Helping Separation Anxiety

Separation anxiety is typically caused by the anticipation of an owner’s return and often anxious behaviors occur either soon after they leave or before the dog feels they will return. If owners make their arrivals and departures less exciting, they can prevent or decrease the anxious behaviors. If a dog is exhibiting mild separation anxiety, the following steps should be taken:

  1. Obedience training to set rules, boundaries, and for mental stimulation
  2. At LEAST 30 minutes of heavy exercise per day (preferably more)
  3. Crate training — a RuffTough or ZingerWinger kennel if the dog is a known escape risk
  4. Medications if deemed appropriate, either holistic or prescription
  5. Fake departures/arrivals 25-50x per day
  6. Food only from meal dispensers/treat toys (examples below)
  7. Consider other options including recorded audio left playing, thunder shirt, etc.

With a new dog, it is important the owner gets them straight into a routine of being alone. Taking two weeks off work and spending every day with a dog, then suddenly leaving for an 8 hour work day, will trigger anxiety.

Meal Dispensers

  • Kong Wobbler, Bob-a-Lot, Buster Cube, Planet Dog Snoop, Kyjan Slow Feeder, etc.

Treat Dispensers

  • Original Kong, Kong Genius line, West Paw Tux and Tizzie, JW Treat Dispensers, etc.

Enacting nothing in life is free and getting on a serious obedience training schedule can be helpful for confidence and anxiety. Teaching conditioned relaxation, settle, on your bed, as well as other obedience cues can help you through this process. It is HIGHLY recommended that you find a dog training professional asap to help you with your dog: http://www.humanesociety.org/…/training_nothing_in_life_is_…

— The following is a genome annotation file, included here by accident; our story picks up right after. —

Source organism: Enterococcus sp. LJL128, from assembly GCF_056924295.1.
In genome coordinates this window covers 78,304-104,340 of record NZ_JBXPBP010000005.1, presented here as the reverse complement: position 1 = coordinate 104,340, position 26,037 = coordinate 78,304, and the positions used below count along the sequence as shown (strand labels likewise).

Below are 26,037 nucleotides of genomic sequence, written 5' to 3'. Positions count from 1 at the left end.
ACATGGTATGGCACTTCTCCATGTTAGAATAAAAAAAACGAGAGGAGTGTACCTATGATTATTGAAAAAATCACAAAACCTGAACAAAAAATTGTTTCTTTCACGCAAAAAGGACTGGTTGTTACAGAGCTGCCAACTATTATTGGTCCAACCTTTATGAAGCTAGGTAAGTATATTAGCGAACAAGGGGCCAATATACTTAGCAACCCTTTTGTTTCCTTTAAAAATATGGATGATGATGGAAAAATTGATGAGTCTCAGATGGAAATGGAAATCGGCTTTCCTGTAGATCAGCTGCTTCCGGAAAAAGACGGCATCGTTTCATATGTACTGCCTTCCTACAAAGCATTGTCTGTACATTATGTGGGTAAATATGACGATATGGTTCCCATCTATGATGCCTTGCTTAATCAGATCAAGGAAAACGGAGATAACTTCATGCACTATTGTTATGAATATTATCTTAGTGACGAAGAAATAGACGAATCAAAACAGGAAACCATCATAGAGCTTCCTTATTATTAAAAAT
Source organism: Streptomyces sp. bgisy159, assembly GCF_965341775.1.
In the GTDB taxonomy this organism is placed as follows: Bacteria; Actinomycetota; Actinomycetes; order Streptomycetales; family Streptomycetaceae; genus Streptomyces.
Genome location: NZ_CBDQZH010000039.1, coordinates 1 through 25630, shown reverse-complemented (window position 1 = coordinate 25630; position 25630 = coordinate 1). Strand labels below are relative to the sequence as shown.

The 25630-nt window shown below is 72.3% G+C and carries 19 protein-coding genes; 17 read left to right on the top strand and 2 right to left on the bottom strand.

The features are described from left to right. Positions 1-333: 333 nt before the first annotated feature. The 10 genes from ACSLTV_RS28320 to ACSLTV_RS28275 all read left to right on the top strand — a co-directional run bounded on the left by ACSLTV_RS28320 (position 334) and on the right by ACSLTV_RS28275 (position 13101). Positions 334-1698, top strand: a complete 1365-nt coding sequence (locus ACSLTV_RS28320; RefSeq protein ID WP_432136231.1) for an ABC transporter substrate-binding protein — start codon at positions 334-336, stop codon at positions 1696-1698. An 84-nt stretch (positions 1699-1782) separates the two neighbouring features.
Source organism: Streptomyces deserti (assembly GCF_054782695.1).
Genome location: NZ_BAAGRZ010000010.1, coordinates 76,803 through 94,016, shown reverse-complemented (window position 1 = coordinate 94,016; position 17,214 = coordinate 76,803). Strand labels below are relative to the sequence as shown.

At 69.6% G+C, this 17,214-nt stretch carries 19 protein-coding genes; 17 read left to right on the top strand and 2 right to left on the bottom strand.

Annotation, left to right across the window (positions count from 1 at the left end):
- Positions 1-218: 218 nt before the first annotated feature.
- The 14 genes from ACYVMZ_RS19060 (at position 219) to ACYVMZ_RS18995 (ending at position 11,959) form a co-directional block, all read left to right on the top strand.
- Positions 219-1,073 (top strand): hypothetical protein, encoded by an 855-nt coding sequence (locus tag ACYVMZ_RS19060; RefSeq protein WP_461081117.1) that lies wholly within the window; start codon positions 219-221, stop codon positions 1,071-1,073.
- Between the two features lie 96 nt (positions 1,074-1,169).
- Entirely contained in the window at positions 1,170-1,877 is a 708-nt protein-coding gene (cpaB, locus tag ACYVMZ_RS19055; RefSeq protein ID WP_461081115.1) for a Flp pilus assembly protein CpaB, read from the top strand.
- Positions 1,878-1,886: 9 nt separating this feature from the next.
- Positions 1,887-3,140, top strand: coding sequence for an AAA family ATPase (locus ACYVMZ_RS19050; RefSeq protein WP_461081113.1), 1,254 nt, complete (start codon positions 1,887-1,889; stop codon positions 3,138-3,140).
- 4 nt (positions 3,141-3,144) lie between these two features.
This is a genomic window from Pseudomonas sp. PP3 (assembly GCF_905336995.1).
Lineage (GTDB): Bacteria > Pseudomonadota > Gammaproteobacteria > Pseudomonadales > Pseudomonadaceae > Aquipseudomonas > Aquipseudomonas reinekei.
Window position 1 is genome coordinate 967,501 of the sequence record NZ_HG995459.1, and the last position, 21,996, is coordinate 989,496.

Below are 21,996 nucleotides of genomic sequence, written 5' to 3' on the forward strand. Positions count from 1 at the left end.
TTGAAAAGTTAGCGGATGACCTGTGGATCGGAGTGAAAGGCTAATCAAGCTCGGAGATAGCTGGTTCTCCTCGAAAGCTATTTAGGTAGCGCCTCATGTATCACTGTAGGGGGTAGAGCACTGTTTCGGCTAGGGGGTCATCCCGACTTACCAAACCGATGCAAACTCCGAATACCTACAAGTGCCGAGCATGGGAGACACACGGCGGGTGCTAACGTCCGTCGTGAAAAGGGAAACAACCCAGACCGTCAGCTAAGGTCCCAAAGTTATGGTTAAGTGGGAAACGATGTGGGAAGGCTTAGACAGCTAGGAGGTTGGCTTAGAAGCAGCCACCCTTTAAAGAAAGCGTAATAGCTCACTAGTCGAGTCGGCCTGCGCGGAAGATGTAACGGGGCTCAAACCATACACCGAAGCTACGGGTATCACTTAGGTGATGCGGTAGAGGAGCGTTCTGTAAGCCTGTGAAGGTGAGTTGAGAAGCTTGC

Holistic supplements and aids: Composure (Composure Pro preferred), Rescue Remedy, Bach Walnut, CBD oil (Charlottes Web is a good option, cwbotanicals), Adaptil DAP pheromone collar, thundershirt — not recommended for dogs that shred fabric.

Common prescription options: Fluoxetine/prozac, xanax, trazodone, clomipramine/clomicalm.

 

Some dogs have CONTAINMENT PHOBIAS rather than separation anxiety, or the separation anxiety is so severe that they can seriously injure themselves in a crate. You have to make a determination of what the best route is for your individual dog. For my personal dog, it was best to start allowing him to free roam because he has containment phobia more so than separation anxiety. If your dog will injure themselves trying to escape from the house, a crate might be a better option.

Helpful books: Treating Separation Anxiety in Dogs by Malena Demartini-Price, Don’t Leave Me! Step-by-Step Help for Your Dog’s Separation Anxiety by Nicole Wilde.

I have found it beneficial to have a webcam hooked up to my mobile phone.. helpful in monitoring progress.

Do you have any tips for owners dealing with separation anxiety? Questions about your own dog? Leave a comment below!

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